Reporter with Silicon Hills News

Magaly Chocano, founder and CEO of Sweb Development in San Antonio

Magaly Chocano, CEO of Sweb Development, knows success sometimes requires reinvention, whether it’s of herself or her business. After coming to San Antonio from Spain to get her college degree in communications, Chocano saw her first iPhone and realized communications was about to move in an entirely new direction.
“I lived in San Antonio for four years and then left and came back in 2004,” the Madrid native explains. “I didn’t really have a specific career path or trajectory.
“I worked at Bromley Communications for about four-and-a-half years and I learned a tremendous amount there. But I wanted to get out on my own. I thought, ‘If I don’t try to do something now, then when?’ So I resigned and started my website development business in late summer of 2008. No sooner did I get the doors open, than the economy tanked. My timing couldn’t have been worse. I had to really think fast and make a quick turn.”
Chocano credits a three-day weekend startup workshop with the brainstorm that saved Sweb.
“I had my iPhone and I was as tech-savvy as the average consumer. I liked what mobile technology could do but I didn’t know a whole lot about it. I was first introduced to Twitter in 2008 at a startup workshop. When I saw what was possible I was thinking, ‘This is nuts. I really need to understand this.’ There were aspects of mobile communications I hadn’t even begun to realize but I felt like we were just on the tip of the iceberg and I wanted to dive in. I could see mobile apps were going to be huge. That opened up a whole new area of marketing for most companies.”
And a whole new line of business for Chocano. Sweb Development would start creating smartphone applications in addition to traditional websites.
As is the case with most visionaries, there were plenty of people telling Chocano hers was a bad idea. “Everyone was saying ‘iPhones are too expensive. They’ll never catch on. They’re just a fad.’ But I could see they were going to be a key part of the way people communicated in the future.”
Chocano started small, creating apps for some of her existing website customers in San Antonio. The earliest ones were novelties attracting a small but enthusiastic audience. “No one was putting any budget into developing apps. Most people didn’t know what they were or how they could impact their business,” Chocano says.
“We got our first big hit from a company in Washington, D.C. They commissioned an app from us that was our breakthrough. It was built for iPhones and when I went back to sell them a second version for Blackberry (Androids weren’t even on the horizon back then), they said no. They didn’t have the budget for it.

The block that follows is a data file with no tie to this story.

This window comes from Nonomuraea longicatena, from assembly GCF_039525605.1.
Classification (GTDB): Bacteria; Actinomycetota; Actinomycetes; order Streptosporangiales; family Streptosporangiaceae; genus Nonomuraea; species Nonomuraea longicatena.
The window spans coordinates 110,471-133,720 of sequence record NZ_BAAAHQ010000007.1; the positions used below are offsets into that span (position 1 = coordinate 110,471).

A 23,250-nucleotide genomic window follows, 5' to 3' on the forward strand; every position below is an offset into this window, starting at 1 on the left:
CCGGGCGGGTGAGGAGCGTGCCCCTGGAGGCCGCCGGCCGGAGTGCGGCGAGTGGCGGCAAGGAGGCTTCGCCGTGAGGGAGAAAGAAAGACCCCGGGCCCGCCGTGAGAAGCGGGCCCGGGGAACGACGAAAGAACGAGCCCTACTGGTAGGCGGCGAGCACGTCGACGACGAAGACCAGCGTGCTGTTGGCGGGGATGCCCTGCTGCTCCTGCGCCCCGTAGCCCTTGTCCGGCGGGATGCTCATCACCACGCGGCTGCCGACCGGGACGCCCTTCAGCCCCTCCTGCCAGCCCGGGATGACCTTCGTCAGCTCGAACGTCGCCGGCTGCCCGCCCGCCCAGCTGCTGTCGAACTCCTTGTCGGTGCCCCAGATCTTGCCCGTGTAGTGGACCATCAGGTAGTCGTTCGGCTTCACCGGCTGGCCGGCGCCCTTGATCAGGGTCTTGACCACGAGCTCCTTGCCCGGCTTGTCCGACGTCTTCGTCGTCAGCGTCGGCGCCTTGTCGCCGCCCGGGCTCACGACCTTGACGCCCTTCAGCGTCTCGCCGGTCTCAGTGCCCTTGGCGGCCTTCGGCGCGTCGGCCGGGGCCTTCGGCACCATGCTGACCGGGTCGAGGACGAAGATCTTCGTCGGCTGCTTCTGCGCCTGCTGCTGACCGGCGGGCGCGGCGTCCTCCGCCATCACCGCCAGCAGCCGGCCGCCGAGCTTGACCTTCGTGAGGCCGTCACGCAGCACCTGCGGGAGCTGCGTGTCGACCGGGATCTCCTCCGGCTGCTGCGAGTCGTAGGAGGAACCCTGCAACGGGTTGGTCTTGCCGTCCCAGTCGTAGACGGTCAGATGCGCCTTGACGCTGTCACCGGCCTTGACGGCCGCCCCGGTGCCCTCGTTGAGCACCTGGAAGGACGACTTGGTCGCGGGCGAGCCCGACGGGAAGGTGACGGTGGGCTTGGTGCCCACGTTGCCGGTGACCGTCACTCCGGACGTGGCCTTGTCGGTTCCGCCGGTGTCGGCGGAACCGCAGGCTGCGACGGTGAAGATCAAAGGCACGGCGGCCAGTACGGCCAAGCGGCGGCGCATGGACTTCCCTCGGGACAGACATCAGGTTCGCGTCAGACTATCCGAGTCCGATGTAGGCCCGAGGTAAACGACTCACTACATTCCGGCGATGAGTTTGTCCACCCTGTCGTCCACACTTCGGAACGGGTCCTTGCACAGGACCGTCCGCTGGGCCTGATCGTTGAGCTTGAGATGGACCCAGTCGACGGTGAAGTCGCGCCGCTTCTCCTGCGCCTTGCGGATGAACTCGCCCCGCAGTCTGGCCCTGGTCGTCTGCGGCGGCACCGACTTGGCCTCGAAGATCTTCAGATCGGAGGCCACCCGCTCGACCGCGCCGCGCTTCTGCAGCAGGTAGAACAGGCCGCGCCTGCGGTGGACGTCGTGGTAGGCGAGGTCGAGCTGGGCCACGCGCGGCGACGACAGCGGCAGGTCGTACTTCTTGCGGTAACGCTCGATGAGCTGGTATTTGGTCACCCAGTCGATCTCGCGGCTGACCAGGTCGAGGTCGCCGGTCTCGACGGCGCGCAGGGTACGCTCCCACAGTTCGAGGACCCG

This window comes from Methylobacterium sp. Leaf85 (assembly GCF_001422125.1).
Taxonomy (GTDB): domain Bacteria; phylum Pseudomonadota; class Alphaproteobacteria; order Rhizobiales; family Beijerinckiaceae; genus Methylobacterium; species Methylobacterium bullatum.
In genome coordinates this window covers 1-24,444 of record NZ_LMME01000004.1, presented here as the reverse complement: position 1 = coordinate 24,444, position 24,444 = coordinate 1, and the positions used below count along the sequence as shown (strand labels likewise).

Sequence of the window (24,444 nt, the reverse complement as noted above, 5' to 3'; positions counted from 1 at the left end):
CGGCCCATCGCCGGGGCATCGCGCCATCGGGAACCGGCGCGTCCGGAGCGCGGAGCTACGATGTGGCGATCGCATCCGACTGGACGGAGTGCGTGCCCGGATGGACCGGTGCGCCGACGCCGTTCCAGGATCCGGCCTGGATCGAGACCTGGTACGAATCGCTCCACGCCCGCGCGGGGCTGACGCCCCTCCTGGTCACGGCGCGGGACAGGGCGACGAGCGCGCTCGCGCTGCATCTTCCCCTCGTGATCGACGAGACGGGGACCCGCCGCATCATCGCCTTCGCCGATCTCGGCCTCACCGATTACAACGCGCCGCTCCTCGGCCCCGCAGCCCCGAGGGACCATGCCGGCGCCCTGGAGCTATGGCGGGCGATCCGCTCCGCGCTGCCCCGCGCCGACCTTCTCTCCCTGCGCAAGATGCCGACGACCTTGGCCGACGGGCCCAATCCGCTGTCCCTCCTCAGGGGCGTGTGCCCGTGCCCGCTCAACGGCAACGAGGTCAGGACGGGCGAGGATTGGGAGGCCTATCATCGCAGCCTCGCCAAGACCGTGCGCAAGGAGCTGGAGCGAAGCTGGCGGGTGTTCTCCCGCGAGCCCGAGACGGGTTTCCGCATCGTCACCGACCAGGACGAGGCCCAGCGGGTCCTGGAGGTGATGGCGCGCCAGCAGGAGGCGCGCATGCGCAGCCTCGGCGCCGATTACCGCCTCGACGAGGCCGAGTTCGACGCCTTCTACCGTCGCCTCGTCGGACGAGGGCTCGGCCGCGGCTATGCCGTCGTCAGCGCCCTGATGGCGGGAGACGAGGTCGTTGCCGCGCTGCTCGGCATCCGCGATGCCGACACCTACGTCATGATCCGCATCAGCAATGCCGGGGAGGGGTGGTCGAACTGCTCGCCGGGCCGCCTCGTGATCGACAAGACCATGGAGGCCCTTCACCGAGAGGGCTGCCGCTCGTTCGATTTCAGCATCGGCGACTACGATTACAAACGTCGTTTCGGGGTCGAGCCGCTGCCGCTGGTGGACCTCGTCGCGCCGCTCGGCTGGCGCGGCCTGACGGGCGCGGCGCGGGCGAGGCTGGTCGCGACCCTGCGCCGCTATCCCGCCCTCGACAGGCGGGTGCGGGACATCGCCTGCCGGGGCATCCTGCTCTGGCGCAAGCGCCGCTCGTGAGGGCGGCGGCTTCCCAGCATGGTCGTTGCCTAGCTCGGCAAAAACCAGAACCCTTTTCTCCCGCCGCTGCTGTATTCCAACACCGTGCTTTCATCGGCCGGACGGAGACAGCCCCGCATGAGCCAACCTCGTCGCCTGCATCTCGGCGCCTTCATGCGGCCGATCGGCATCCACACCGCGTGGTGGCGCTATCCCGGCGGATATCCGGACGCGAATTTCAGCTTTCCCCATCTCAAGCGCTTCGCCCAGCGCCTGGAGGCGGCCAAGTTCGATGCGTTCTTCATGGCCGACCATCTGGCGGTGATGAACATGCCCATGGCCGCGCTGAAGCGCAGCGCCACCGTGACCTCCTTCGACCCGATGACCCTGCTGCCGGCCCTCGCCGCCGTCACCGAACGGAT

“I was thinking, ‘If they can’t afford another app then nobody can.’ That must have been spring of 2009 and I thought I really had to refocus and come up with something that would sustain my company. That’s when I had the idea of creating this online do-it-yourself application building tool. That’s when Sweb Apps was born. It was the very first online platform where you could build your own app.”
Even with the growth of the use of smartphones, tablets and other mobile devices, many consumers still consider apps something just short of voodoo.
“We get a lot of that,” laughs Chocano. “People are definitely a lot more educated about websites and apps than they used to be but there’s still a lot of confusion about what’s the real difference between the two. Native applications are true software development if you will, where a mobile-optimized website is really just a mobile viewing of your website.
“We have clients who already have their web systems in place and they want to build an extension of that. AJE – Al Jazeera English is one of our clients and they needed an iPad app to stream all of their programming. So we built that for them. We also built an ABC app to teach people Arabic for them.
“Other clients, like U.S. Global Investors, wanted to have all their blogs and tickers and all of their information in applications so we built that for them. And some clients start with a website and then realize it really makes sense to move over to mobile as well. So we develop pretty much everything for them.”
Molly Cox, a marketing and communications consultant working with the city’s SA2020 volunteer coordination project, says the work Sweb did in updating the initiative’s website and creating the accompanying native smartphone application went beyond awesome to “stupid awesome.”
“We had an idea for a volunteer sign-up website that was sort of meets Netflix meets Groupon but couldn’t find the technology to do it anywhere. Magaly was not only able to do what we wanted, but created the whole thing from scratch. It’s just stupid awesome.”
Sweb Development also provides social media marketing for clients who want to have a presence in communities like LinkedIn, Facebook and Twitter.
Chocano, now 38, feels like she’s found her place in the high-tech community and is looking forward to the next opportunity.
“We’re just moving at lightspeed with what we can do within native applications themselves. It’s really exciting to see how it’s growing. It’s just amazing. Little by little, we’ve built our knowledge base to where we are today. Who knows what tomorrow will bring?”